It started on lands under the jurisdiction of the Utah Division of Forestry, Fire and State Lands. It spread to Dixie National Forest lands and Color Country District Bureau of Land Management lands. It’s still burning. The impacted area included 71,673 acres as of Wednesday, July 12. A team of 560 personnel is involved in fighting the fire.
The blaze is still under investigation, but those damages will need to be paid by someone.
Wildland fires started by people became so problematic this season that agencies deployed a National Fire Prevention and Education Team.
As of July 11, Utah has had 376 human-caused fires this season so far. They burned a total of 111,552 acres. Around 80 percent of all fires in the state this season have been human-caused, said Chris Asbjorn with the National Fire Prevention and Education Team.
By comparison, for the 2016 season, 60 percent of wildland fires were caused by people, which burned 101,328 acres.
“Then there seems to be a trend in four primary causes across the state — campfires, burn piles, shooting and vehicles,” Asbjorn said. “So those four activities combined with conditions present are what’s responsible.”
It’s important to check on fire restrictions where Utahns live and recreate, Asbjorn said.
“Even at the local level, make sure you have the correct permits, that you never leave fires unattended and that they’re completely out before you leave,” he said. “With shooting, making sure you have water and a shovel with you in case a fire does start, and that you’re using the correct ammunition.”
Some areas restrict steel ammunition for target shooting, for example. The Intermountain Region prohibits exploding targets.
Jason Curry, public information officer for the Utah Division of Forestry, Fire and State Lands, said the percentage of human-caused fires versus naturally caused ones can be skewed depending on the time of year.
“July is where we start to see more lightning, prior to that don’t see a lot of natural causes at all,” he said. “It’s difficult to make fair comparison … sometimes more people are being irresponsible, sometimes Mother Nature is not doing enough to balance the statistics.”
The Standard-Examiner sent a records request to the division to determine how often the agency has recovered costs for human-caused wildfires in the past 10 years. But it’s not something they’re able to track.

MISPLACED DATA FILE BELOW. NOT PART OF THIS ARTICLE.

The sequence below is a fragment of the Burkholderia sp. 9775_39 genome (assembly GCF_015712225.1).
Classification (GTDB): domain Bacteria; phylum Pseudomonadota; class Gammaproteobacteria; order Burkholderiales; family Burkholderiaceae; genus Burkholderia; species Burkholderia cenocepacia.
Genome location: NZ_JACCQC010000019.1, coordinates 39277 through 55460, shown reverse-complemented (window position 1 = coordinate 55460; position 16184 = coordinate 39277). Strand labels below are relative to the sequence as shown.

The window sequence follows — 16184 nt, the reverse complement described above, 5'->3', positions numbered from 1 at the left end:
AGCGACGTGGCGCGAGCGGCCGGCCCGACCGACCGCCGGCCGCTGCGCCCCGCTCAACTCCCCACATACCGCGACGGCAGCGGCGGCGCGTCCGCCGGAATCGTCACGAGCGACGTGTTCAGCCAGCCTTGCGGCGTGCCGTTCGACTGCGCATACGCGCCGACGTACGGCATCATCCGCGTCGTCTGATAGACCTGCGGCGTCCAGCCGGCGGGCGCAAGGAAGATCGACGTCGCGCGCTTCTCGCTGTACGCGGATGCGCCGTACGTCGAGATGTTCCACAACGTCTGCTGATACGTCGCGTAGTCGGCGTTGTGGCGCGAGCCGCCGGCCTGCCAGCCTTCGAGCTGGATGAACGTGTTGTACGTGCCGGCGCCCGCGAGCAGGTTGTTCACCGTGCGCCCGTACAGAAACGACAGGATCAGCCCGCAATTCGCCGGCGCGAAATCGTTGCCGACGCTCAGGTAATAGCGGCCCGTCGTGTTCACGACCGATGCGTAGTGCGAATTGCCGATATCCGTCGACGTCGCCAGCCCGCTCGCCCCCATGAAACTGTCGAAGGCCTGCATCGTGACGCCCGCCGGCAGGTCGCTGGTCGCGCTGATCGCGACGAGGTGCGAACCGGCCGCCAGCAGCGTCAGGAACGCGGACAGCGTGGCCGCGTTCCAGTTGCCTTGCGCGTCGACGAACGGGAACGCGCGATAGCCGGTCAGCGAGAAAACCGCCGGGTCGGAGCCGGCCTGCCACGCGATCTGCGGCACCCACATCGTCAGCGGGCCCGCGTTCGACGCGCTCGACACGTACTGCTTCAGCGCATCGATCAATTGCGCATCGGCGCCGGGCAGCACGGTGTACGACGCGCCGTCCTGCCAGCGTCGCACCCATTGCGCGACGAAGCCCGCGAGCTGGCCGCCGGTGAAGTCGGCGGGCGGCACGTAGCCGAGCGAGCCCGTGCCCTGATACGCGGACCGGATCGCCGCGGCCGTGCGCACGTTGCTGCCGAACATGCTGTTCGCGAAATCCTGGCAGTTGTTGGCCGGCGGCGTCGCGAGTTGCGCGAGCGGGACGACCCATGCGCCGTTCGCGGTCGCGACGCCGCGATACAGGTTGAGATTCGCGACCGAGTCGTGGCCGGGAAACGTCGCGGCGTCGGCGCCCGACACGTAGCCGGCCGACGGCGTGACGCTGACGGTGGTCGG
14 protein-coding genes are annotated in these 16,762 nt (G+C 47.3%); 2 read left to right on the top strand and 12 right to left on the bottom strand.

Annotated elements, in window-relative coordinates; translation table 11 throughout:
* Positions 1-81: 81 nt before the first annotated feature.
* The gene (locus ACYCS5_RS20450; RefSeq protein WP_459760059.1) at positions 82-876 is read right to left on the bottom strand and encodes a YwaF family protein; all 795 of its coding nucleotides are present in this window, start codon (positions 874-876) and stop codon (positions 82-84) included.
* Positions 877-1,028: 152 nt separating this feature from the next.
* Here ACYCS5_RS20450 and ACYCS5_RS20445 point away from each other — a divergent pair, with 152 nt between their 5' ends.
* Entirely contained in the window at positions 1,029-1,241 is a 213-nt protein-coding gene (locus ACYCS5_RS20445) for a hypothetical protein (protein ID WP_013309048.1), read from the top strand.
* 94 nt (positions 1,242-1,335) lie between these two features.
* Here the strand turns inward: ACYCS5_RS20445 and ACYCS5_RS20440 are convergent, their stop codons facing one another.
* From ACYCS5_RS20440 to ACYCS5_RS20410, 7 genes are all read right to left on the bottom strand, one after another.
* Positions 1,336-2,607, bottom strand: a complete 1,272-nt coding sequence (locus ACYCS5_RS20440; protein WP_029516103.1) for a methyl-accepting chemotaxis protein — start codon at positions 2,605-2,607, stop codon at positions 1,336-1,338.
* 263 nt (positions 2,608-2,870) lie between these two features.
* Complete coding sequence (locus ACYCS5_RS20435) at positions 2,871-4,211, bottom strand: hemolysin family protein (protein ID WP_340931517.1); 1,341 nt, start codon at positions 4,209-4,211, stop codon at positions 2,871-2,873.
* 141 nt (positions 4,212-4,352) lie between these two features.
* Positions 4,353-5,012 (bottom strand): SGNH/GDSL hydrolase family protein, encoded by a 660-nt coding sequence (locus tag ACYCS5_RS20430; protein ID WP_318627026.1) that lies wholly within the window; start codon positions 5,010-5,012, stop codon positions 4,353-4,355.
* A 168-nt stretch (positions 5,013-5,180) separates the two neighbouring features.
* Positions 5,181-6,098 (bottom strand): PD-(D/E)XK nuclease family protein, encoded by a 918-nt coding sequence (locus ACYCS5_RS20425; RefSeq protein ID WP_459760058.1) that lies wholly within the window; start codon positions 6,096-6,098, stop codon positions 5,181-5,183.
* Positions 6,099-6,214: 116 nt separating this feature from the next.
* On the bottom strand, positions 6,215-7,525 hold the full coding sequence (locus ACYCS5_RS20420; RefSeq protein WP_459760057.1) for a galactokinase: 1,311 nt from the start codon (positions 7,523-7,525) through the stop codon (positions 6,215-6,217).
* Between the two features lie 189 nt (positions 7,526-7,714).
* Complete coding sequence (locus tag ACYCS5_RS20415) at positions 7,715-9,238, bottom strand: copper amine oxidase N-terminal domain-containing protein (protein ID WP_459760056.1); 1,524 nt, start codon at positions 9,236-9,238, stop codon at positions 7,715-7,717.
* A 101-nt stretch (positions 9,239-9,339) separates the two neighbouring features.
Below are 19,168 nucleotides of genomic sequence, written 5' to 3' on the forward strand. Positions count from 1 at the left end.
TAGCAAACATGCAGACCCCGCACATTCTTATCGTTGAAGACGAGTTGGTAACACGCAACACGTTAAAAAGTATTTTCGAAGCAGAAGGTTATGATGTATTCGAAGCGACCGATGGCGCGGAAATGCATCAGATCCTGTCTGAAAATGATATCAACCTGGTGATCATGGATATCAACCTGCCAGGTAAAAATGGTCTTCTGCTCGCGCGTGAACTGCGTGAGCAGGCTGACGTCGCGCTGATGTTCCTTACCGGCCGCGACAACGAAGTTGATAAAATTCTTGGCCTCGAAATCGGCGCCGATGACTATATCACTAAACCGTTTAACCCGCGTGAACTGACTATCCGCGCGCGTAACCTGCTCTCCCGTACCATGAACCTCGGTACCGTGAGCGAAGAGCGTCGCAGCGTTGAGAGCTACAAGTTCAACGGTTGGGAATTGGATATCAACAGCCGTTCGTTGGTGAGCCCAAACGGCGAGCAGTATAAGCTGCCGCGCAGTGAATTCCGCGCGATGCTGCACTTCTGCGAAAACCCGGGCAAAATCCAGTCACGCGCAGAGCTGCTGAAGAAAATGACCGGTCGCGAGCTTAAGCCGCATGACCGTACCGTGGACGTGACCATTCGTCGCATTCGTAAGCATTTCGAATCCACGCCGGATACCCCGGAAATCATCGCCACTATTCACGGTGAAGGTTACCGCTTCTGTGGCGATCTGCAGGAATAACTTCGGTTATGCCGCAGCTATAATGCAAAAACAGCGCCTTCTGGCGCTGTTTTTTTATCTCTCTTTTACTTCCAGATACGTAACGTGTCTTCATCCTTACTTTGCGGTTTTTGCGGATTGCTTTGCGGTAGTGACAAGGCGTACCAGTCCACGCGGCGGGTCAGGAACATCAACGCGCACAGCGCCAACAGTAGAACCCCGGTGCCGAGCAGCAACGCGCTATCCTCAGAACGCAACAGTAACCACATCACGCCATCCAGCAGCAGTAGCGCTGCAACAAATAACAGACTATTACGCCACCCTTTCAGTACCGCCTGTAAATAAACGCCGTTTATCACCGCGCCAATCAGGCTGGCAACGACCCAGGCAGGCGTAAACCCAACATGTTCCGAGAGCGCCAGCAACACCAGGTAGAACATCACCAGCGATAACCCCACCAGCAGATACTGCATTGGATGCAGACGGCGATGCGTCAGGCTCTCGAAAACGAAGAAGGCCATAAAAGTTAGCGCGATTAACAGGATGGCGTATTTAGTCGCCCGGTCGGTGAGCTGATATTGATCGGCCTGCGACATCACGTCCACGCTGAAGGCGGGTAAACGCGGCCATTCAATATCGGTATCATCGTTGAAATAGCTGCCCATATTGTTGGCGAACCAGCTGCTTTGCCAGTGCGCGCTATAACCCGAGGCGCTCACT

The recovery process can be long and complex, Curry said.
“Often times, we see fires that happen and maybe two years later is the earliest we’d see recovery process come to fruition,” he said. “Sometimes it’s up to 10 years later.”
If the fire can be traced back to a single individual, and burned within the confines of the division’s jurisdiction, reimbursement can be as simple as a settlement with the guilty party. But if the fire spreads to multiple agencies or costs balloon beyond what a person can pay, things become more complicated.
Curry figures the state recovers “less than 10 percent” of costs for human-caused fires.
“Most of the time, that’s because ... we don’t know who started the fire. We don’t know who’s responsible,” he said.
The low recovery rate is also partly because, in the past, the division only pursued cases involving large fires.
“If there’s a $5,000 fire, a lawsuit will not be worth the time and effort required to get money back,” Curry said.
But, “we’re always looking for better ways to pursue costs,” he said. “Right we’re now in process of changing our rules and finding a way to do an administrative pursuit for costs (for smaller fires), so we can operate like a billing entity.”
Still, Curry acknowledge the role Utahns can play in reducing the amount of wildfires burning around the state.
“We only can have an impact on those fires caused by people out doing things, being careless,” he said. “We’re counting on the public to be careful and help us out.”